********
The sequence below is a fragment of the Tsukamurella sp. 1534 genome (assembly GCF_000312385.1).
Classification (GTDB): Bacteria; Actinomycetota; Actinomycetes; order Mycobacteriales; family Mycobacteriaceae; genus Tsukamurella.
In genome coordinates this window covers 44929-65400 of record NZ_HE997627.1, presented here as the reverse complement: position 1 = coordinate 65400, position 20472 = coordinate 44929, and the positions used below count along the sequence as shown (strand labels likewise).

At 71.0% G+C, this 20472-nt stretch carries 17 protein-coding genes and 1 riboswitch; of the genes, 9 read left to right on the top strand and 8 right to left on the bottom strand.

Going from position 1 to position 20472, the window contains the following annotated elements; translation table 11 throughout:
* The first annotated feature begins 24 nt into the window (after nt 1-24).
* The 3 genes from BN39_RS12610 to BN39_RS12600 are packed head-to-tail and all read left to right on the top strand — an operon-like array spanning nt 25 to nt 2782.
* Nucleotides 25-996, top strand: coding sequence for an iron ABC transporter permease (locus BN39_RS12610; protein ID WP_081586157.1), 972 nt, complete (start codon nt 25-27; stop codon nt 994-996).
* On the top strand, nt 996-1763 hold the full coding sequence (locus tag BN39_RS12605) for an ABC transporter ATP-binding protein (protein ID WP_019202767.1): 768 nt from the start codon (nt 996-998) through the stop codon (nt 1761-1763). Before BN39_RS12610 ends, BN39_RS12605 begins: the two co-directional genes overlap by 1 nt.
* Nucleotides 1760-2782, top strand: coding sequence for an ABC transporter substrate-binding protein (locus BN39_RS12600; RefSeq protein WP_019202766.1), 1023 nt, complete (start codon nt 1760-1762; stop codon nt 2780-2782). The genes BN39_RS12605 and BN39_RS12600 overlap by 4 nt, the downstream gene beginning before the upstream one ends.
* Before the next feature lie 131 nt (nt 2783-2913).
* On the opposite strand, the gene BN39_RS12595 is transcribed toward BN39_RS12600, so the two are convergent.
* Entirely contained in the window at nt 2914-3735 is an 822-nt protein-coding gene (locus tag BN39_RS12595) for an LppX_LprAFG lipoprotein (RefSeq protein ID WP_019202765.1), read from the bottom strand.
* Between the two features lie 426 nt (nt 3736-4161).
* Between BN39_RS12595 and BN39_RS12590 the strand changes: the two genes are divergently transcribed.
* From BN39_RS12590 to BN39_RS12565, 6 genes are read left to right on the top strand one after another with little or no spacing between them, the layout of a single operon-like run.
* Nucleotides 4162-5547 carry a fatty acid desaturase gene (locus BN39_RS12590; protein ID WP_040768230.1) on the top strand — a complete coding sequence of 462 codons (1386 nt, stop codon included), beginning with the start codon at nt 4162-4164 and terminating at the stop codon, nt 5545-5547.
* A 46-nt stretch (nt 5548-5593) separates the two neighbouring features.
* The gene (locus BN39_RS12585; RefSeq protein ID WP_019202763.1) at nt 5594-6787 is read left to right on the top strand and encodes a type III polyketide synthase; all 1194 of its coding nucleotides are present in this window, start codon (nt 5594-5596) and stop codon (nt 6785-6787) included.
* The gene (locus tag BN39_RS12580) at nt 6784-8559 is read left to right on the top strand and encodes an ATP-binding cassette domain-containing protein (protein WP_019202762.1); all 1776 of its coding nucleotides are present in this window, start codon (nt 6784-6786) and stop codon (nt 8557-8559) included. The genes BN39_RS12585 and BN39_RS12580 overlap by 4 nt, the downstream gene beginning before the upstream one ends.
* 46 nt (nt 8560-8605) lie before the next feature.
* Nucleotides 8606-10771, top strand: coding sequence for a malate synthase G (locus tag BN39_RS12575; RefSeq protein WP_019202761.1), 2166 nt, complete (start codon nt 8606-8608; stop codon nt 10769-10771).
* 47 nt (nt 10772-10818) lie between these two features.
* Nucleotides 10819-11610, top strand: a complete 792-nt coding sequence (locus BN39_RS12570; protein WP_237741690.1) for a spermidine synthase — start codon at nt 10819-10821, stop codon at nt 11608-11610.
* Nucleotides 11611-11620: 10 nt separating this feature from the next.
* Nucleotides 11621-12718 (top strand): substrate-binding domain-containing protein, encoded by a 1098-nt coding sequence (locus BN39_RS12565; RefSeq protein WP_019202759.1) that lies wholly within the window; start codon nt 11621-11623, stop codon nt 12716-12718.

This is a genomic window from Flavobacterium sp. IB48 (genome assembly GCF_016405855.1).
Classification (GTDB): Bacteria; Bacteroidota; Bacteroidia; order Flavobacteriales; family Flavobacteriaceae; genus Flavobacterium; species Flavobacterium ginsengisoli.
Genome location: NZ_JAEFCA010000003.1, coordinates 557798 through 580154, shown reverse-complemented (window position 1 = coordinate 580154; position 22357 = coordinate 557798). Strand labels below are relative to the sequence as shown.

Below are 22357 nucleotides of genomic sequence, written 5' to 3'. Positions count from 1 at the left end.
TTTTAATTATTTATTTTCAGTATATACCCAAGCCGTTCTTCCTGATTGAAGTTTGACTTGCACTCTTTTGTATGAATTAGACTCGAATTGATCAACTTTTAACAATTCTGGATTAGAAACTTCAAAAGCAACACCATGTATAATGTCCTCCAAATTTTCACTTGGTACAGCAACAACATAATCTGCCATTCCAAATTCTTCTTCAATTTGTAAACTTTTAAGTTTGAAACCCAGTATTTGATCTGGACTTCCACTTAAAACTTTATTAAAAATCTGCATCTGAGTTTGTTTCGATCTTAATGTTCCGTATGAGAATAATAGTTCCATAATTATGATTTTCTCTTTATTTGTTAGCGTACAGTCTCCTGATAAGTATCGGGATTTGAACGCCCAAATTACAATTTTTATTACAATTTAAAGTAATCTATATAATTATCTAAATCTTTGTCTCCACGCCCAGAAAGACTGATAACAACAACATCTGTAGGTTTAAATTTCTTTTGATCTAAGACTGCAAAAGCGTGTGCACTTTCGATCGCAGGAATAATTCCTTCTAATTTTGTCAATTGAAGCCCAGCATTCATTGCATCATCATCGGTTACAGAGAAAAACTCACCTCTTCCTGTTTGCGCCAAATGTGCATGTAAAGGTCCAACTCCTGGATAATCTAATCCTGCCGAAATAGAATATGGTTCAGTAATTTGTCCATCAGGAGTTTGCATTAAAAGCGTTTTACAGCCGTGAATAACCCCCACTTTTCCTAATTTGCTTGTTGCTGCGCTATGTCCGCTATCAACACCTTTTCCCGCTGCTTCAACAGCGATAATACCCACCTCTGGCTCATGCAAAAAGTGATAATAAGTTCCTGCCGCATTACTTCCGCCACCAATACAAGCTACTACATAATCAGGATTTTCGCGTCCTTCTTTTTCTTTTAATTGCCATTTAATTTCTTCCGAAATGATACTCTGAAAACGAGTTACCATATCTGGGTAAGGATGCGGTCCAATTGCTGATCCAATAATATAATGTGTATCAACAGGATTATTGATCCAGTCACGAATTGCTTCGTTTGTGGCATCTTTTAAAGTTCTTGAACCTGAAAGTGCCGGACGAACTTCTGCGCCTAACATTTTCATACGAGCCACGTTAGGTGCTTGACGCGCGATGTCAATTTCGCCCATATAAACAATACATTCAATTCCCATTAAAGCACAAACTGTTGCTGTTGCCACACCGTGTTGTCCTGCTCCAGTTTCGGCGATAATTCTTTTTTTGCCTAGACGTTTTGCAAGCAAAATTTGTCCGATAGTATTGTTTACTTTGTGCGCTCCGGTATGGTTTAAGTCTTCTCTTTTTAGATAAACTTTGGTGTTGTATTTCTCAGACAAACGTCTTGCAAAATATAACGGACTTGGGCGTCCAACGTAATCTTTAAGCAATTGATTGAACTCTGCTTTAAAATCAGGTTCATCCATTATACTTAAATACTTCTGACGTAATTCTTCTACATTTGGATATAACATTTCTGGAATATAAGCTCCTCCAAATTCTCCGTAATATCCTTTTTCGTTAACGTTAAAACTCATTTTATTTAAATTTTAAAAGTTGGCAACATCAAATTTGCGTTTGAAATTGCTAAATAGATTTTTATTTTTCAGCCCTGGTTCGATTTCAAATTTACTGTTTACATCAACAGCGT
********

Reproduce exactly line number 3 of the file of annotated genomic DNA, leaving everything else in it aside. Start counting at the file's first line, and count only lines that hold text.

In genome coordinates this window covers 44929-65400 of record NZ_HE997627.1, presented here as the reverse complement: position 1 = coordinate 65400, position 20472 = coordinate 44929, and the positions used below count along the sequence as shown (strand labels likewise).